Terence: Oh, I see.

George: Class of ’62 and Gruening got the slip that said class of ’64. Nobody got the long term of ’66. So in the first election as a result of the first elections, Bartlett served two years, Gruening served four years and then they had to run again. And I ran all three statewide campaigns for Gruening. One in ’58, one in ’62, and one in ’68. And we won the first two of them and we lost the third one in the primary to Mike Gravel.

Terence: What was Gruening like as a campaigner or for you as the guy running the –

George: Well, he was great. He was a very eloquent speaker. I don’t know if you ever heard him. Oh, he was just great. And he was so good at it you know and he would just keep everybody spellbound. And I found that I was traveling around with him all over Alaska you know and we would go into a place like Kenai and he’d be invited to a luncheon and he’d give a great speech you know. And I find he was changing the speech at every place we stopped for my sake. He didn’t want to bore me with just giving a set speech you know. And he was able to – he was so good at it that he was able to make it a little different.

He was a great employer. Never bothered me. Only one time did he criticize me. He went to the Army Hospital in Washington, DC, what’s the name of it? They’re bringing –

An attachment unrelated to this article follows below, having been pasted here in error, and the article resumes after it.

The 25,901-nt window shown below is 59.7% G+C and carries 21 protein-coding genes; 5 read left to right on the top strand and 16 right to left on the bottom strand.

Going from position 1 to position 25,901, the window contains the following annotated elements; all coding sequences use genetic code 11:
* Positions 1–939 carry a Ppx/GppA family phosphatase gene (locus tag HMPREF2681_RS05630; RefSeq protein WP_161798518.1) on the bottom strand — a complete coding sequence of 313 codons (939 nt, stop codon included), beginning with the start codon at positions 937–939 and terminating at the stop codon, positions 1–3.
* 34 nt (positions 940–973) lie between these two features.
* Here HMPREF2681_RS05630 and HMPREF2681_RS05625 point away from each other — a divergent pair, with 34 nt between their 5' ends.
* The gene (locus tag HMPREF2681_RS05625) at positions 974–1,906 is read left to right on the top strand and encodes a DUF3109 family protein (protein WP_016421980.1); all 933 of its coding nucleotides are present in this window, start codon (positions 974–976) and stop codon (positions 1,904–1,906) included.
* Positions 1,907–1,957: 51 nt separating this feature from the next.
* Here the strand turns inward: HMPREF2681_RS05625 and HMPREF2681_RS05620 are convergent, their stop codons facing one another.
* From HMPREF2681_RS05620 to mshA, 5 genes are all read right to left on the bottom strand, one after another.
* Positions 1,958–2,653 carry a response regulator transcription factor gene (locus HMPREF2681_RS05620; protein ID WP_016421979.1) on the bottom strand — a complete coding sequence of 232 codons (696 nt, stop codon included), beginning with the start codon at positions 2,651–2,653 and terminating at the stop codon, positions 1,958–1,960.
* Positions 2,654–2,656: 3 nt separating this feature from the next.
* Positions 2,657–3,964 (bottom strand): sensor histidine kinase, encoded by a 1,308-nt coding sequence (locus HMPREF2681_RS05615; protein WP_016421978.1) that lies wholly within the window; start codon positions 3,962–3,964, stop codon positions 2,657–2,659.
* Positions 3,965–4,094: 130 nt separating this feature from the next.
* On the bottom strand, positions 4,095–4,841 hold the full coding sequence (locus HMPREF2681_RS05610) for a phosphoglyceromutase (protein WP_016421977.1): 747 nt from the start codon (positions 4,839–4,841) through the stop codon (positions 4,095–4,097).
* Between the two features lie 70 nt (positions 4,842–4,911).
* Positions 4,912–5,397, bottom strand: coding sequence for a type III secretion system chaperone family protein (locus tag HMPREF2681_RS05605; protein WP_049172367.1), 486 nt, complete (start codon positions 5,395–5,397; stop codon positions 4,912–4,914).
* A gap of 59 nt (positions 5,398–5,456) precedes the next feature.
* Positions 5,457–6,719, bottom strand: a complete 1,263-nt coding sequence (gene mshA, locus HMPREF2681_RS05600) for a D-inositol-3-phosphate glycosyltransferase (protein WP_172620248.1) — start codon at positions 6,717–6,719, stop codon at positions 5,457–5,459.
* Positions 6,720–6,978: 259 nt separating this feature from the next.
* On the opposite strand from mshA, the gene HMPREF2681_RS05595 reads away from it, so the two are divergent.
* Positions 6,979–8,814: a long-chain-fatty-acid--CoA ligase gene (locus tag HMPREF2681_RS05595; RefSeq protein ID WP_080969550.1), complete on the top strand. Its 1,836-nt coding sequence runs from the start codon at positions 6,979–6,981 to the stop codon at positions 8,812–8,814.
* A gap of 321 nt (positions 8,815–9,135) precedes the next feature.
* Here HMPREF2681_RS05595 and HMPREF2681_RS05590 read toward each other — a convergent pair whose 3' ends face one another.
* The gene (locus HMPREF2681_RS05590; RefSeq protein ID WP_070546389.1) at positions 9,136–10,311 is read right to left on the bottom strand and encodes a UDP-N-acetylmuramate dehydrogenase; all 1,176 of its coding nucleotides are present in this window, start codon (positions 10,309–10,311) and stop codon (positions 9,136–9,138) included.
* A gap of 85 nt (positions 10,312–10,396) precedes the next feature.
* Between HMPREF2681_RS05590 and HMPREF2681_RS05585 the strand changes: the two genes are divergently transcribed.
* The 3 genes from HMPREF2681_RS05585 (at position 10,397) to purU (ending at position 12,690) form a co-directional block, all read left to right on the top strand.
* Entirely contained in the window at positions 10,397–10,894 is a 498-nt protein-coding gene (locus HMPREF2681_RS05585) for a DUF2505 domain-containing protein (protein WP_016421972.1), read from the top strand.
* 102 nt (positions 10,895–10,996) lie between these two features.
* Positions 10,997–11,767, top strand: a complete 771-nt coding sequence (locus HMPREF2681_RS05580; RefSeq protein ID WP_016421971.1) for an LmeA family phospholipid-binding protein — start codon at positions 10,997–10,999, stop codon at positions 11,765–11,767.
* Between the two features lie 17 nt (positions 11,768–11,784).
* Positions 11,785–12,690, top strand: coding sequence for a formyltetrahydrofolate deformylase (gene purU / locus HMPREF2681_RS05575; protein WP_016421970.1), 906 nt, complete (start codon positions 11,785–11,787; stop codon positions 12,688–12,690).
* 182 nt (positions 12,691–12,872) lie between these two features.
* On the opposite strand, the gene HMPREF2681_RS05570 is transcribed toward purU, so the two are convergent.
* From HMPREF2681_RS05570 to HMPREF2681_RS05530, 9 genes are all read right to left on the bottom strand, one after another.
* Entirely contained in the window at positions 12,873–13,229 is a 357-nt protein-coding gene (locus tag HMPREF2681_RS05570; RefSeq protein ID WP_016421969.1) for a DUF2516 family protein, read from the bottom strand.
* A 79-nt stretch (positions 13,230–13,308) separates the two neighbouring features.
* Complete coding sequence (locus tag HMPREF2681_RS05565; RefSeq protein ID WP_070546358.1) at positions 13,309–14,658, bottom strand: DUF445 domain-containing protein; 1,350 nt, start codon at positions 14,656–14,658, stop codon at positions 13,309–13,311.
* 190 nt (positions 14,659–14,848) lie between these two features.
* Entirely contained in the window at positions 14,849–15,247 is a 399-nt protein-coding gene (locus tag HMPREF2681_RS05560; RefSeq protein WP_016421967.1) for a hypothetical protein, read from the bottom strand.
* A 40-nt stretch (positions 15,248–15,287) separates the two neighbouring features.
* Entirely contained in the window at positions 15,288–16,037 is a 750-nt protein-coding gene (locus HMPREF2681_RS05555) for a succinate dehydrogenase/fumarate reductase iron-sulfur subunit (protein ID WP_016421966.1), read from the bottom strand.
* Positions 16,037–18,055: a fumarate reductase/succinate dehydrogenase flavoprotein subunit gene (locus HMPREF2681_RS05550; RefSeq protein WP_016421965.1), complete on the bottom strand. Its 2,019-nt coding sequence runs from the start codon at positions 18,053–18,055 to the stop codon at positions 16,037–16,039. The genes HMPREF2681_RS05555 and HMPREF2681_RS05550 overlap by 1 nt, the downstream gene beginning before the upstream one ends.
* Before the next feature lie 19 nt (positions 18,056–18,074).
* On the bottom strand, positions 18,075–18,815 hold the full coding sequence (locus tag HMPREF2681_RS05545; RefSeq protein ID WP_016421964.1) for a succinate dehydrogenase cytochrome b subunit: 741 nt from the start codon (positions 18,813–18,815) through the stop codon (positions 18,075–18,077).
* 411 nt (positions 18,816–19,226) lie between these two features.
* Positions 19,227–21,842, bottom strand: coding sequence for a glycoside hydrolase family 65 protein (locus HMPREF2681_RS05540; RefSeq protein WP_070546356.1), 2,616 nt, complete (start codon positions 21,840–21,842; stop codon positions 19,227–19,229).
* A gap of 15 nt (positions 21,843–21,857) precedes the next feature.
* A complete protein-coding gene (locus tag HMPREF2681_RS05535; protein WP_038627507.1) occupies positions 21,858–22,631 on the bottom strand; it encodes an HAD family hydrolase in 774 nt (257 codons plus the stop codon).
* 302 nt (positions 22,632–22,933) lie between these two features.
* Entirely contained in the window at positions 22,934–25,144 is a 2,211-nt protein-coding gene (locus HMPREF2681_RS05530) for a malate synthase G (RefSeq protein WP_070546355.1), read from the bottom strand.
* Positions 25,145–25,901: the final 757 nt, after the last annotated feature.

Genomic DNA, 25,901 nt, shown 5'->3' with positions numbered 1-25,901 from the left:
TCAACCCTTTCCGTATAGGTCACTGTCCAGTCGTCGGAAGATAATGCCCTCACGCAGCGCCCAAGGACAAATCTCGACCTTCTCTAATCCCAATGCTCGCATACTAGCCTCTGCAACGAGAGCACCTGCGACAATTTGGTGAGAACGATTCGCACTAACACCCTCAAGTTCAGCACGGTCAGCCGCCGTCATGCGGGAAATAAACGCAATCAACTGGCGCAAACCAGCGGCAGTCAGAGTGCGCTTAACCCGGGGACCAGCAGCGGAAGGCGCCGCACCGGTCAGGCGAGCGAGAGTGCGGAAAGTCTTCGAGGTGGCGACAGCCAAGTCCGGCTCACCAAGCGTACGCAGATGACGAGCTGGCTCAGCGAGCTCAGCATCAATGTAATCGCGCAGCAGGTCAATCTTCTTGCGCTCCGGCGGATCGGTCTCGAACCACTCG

Terence: Walter Reed?

George: Walker Reed. And he was going to have an operation. And I had a call from the Washington Post and they said we noticed that Senator Gruening has entered Washington – Walter Reed Hospital. What’s it for? Is he seriously ill? What is it? And I said no, he is just having an operation for correction of a –

Terence: Hernia.

George: Hernia and they published that. Gruening said George you shouldn’t have revealed that. That is personal you know. You just shouldn’t have mentioned it. You should have just said he went in for an operation, that would be all right, but don’t say it was for a hernia. That’s the only time he ever criticized me for anything I did or didn’t do.

But when he ran the third time he was already 81 years old and he was running for a (phone rang).